Debasish Ghosh-2
Martin Odersky <martin.odersky <at> epfl.ch> writes:

>
> Dear Debashish:
>
> Thanks for your mail. The problem in your code is in the last lines:
> <snippet removed>
> ...


> ...
> That said, I think the Scala spec might be generalized a bit in the
> future order to allow code like the one you wrote. I'll keep it in my mind.
>
> Cheers
>
>   -- Martin
>
>


Dear Martin -

Thanks for the clarification. But still one question confuses me.
A similar code (please see the fragment below) compiles OK in Scala 1.4.0.4,
but of course gives the same error (which I mentioned in my previous post) in
Scala 2.1.2.
Has there been any change in typing rules for anonymous instance creations in
Scala 2 ?

object GenericsTest with Application {

   abstract class Sum {
     type t;
     def add(x: t, y: t): t = x;
   }

   object intSum extends Sum {
     type t = Int;
     override def add(x: Int, y: Int): Int = x + y;
   }
   
   class ListSum[a] extends Sum {
     type t = List[a];
     override def add(x : List[a], y : List[a]) : List[a] = x ::: y;
   }
   
   val i = new Sum{type t = Int}.add(12, 16);
   Console.println(i);
}

Best Regards.
- DG

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Re: Help for a newbie ..

Martin Odersky
Debasish Ghosh wrote:

> Dear Martin -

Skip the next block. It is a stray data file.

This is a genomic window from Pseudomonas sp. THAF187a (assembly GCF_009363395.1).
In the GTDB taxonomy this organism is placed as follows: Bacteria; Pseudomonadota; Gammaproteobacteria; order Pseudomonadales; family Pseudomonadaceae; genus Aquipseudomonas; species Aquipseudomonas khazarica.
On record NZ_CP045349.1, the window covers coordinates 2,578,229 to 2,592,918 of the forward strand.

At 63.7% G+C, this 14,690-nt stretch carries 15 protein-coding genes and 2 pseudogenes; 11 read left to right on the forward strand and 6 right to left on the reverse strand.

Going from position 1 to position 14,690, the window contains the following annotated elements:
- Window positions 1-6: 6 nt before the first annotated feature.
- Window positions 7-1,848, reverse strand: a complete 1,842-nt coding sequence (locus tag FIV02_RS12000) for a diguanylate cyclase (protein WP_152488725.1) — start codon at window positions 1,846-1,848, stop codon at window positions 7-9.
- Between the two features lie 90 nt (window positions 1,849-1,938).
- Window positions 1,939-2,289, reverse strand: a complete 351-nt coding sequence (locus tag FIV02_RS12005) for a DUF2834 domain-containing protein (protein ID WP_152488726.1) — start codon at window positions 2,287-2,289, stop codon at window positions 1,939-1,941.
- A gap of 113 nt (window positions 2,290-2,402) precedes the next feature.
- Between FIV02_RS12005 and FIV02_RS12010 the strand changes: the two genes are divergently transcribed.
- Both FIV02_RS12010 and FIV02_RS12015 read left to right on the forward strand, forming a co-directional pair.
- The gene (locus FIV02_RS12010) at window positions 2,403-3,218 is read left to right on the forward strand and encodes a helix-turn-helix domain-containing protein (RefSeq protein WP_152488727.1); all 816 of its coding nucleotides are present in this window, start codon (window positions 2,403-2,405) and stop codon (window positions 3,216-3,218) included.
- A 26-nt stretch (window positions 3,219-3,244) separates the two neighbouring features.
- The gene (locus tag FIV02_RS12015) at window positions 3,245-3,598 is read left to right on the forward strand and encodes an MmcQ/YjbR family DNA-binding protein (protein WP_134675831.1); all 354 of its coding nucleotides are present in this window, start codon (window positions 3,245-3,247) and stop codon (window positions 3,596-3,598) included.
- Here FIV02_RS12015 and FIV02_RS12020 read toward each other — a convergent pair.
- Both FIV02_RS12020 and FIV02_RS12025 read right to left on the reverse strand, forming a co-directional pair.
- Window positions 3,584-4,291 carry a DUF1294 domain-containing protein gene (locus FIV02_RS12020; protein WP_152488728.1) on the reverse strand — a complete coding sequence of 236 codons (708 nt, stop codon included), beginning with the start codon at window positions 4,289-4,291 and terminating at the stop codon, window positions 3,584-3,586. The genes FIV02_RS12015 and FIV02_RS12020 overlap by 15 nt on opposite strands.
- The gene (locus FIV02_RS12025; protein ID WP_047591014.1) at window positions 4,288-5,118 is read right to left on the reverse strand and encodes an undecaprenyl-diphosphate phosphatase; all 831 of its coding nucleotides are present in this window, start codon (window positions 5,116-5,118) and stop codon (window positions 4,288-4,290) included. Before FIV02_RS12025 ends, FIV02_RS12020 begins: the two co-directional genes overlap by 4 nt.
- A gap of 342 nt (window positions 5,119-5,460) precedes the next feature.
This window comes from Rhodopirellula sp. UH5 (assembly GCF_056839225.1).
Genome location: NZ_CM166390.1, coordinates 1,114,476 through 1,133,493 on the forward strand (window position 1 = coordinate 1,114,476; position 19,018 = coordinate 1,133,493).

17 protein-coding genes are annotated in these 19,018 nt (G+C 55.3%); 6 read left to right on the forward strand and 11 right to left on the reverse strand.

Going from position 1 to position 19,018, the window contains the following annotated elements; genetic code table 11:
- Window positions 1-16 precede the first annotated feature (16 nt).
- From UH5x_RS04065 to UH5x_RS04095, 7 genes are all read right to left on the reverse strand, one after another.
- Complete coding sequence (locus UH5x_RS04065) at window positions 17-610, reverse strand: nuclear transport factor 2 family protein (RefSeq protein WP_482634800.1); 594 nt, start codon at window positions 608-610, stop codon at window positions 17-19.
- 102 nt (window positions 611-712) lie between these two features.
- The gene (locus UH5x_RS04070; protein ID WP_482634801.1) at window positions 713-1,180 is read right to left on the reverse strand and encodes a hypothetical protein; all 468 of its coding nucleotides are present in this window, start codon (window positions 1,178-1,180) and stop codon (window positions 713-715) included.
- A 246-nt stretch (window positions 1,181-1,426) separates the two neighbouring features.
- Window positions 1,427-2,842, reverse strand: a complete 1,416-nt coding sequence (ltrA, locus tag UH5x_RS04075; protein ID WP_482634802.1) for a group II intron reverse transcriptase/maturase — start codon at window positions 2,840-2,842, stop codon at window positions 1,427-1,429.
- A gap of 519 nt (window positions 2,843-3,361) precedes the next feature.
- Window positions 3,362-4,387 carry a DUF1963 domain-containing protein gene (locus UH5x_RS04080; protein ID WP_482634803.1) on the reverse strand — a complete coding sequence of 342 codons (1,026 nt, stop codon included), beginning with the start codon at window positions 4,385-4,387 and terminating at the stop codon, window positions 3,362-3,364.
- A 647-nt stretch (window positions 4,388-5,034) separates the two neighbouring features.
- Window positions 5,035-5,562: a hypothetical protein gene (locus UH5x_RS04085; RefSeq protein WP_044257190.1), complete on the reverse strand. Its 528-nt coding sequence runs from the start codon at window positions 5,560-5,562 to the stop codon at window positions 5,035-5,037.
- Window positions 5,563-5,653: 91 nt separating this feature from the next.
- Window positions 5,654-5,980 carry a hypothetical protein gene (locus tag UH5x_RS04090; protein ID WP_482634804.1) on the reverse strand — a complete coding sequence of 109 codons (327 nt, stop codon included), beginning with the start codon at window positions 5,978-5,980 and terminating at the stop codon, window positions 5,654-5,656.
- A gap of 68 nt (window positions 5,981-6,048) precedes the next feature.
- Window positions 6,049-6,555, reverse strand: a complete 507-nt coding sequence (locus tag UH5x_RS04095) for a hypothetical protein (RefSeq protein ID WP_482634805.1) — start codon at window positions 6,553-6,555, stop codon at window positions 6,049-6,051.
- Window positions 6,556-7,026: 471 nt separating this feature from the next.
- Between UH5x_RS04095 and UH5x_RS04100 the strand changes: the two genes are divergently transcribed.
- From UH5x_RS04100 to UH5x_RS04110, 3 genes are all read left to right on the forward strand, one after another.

>
> Thanks for the clarification. But still one question confuses me.
> A similar code (please see the fragment below) compiles OK in Scala 1.4.0.4,
> but of course gives the same error (which I mentioned in my previous post) in
> Scala 2.1.2.
> Has there been any change in typing rules for anonymous instance creations in
> Scala 2 ?
>
>  
That's correct. The old compiler implemented a somewhat ad-hoc rule that
type member definitions would be added as a refinement of the type of an
anonymous instance creation but value members would not. The new version
first erred on the conservative side -- by eliminating all members in a
refinement unless they were given explicitly. But that's not very
intuitive, it seems. I have now verified that nothing in our codebase
would break if we generalize the rule, admitting all members in the
refinement.

Looking at it from the language definition side, here is the issue:
Let's suppose we have a class

  class Foo { type T; val x: Any }

An anonymous instance creation

  new Foo { type T = int; val x = 1 }

is seen as equivalent to the block

  { class $anon extends Foo { type T = int; val x = 1 }; new $anon }

What should the type of that block be? Normally, it would be $anon,
except that this is illegal because the name $anon is not visible
outside the block. The current spec says it is instead the parent type
of $anon, which is Foo. Unfortunately, this forgets about the overriding
definitions in the anonymous class. The proposed revised spec would say
that the type of the block is the least proper supertype of the
anonymous class. This happens to be the type

  Foo { type T = int; val x: int }

which is what we want, I think. The change will probably be rolled into
the next Scala release (2.1.4).

Thanks for bringing this up!

 -- Martin